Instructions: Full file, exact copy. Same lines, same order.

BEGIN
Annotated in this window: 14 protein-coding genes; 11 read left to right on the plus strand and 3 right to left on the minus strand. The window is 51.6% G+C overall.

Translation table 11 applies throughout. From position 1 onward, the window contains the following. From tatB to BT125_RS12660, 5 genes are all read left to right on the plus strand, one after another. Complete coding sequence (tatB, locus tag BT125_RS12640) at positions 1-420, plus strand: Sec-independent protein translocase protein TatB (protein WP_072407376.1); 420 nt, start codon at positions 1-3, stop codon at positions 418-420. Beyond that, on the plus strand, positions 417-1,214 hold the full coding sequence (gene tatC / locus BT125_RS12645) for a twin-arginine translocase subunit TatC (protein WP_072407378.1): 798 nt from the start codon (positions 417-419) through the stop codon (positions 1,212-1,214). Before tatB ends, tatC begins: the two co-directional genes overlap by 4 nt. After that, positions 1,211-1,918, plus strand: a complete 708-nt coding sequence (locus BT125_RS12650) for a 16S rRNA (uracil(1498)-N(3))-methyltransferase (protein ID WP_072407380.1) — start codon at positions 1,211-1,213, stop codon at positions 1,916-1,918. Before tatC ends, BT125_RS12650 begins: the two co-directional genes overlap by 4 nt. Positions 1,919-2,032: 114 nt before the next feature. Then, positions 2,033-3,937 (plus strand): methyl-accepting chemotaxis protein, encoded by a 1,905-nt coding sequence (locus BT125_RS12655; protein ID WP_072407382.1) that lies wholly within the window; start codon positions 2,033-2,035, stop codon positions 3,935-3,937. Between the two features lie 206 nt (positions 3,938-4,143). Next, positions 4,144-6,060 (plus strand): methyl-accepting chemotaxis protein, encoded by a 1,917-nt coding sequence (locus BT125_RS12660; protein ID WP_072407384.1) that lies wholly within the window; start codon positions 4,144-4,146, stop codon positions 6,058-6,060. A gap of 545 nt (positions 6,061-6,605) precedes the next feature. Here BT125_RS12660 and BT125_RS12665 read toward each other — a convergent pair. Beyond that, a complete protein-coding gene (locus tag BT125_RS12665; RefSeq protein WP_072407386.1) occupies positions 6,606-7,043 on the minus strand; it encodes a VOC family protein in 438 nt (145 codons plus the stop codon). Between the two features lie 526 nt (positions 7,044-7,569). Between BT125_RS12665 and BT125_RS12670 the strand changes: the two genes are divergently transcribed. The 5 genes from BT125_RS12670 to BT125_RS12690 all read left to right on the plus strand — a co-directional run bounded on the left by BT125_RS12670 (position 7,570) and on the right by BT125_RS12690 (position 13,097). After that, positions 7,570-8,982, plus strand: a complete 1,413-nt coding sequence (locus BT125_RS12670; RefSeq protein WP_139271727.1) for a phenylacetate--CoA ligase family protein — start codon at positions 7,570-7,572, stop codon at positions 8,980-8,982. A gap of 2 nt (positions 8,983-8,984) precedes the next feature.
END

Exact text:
Annotated in this window: 14 protein-coding genes; 11 read left to right on the plus strand and 3 right to left on the minus strand. The window is 51.6% G+C overall.

Translation table 11 applies throughout. From position 1 onward, the window contains the following. From tatB to BT125_RS12660, 5 genes are all read left to right on the plus strand, one after another. Complete coding sequence (tatB, locus tag BT125_RS12640) at positions 1-420, plus strand: Sec-independent protein translocase protein TatB (protein WP_072407376.1); 420 nt, start codon at positions 1-3, stop codon at positions 418-420. Beyond that, on the plus strand, positions 417-1,214 hold the full coding sequence (gene tatC / locus BT125_RS12645) for a twin-arginine translocase subunit TatC (protein WP_072407378.1): 798 nt from the start codon (positions 417-419) through the stop codon (positions 1,212-1,214). Before tatB ends, tatC begins: the two co-directional genes overlap by 4 nt. After that, positions 1,211-1,918, plus strand: a complete 708-nt coding sequence (locus BT125_RS12650) for a 16S rRNA (uracil(1498)-N(3))-methyltransferase (protein ID WP_072407380.1) — start codon at positions 1,211-1,213, stop codon at positions 1,916-1,918. Before tatC ends, BT125_RS12650 begins: the two co-directional genes overlap by 4 nt. Positions 1,919-2,032: 114 nt before the next feature. Then, positions 2,033-3,937 (plus strand): methyl-accepting chemotaxis protein, encoded by a 1,905-nt coding sequence (locus BT125_RS12655; protein ID WP_072407382.1) that lies wholly within the window; start codon positions 2,033-2,035, stop codon positions 3,935-3,937. Between the two features lie 206 nt (positions 3,938-4,143). Next, positions 4,144-6,060 (plus strand): methyl-accepting chemotaxis protein, encoded by a 1,917-nt coding sequence (locus BT125_RS12660; protein ID WP_072407384.1) that lies wholly within the window; start codon positions 4,144-4,146, stop codon positions 6,058-6,060. A gap of 545 nt (positions 6,061-6,605) precedes the next feature. Here BT125_RS12660 and BT125_RS12665 read toward each other — a convergent pair. Beyond that, a complete protein-coding gene (locus tag BT125_RS12665; RefSeq protein WP_072407386.1) occupies positions 6,606-7,043 on the minus strand; it encodes a VOC family protein in 438 nt (145 codons plus the stop codon). Between the two features lie 526 nt (positions 7,044-7,569). Between BT125_RS12665 and BT125_RS12670 the strand changes: the two genes are divergently transcribed. The 5 genes from BT125_RS12670 to BT125_RS12690 all read left to right on the plus strand — a co-directional run bounded on the left by BT125_RS12670 (position 7,570) and on the right by BT125_RS12690 (position 13,097). After that, positions 7,570-8,982, plus strand: a complete 1,413-nt coding sequence (locus BT125_RS12670; RefSeq protein WP_139271727.1) for a phenylacetate--CoA ligase family protein — start codon at positions 7,570-7,572, stop codon at positions 8,980-8,982. A gap of 2 nt (positions 8,983-8,984) precedes the next feature.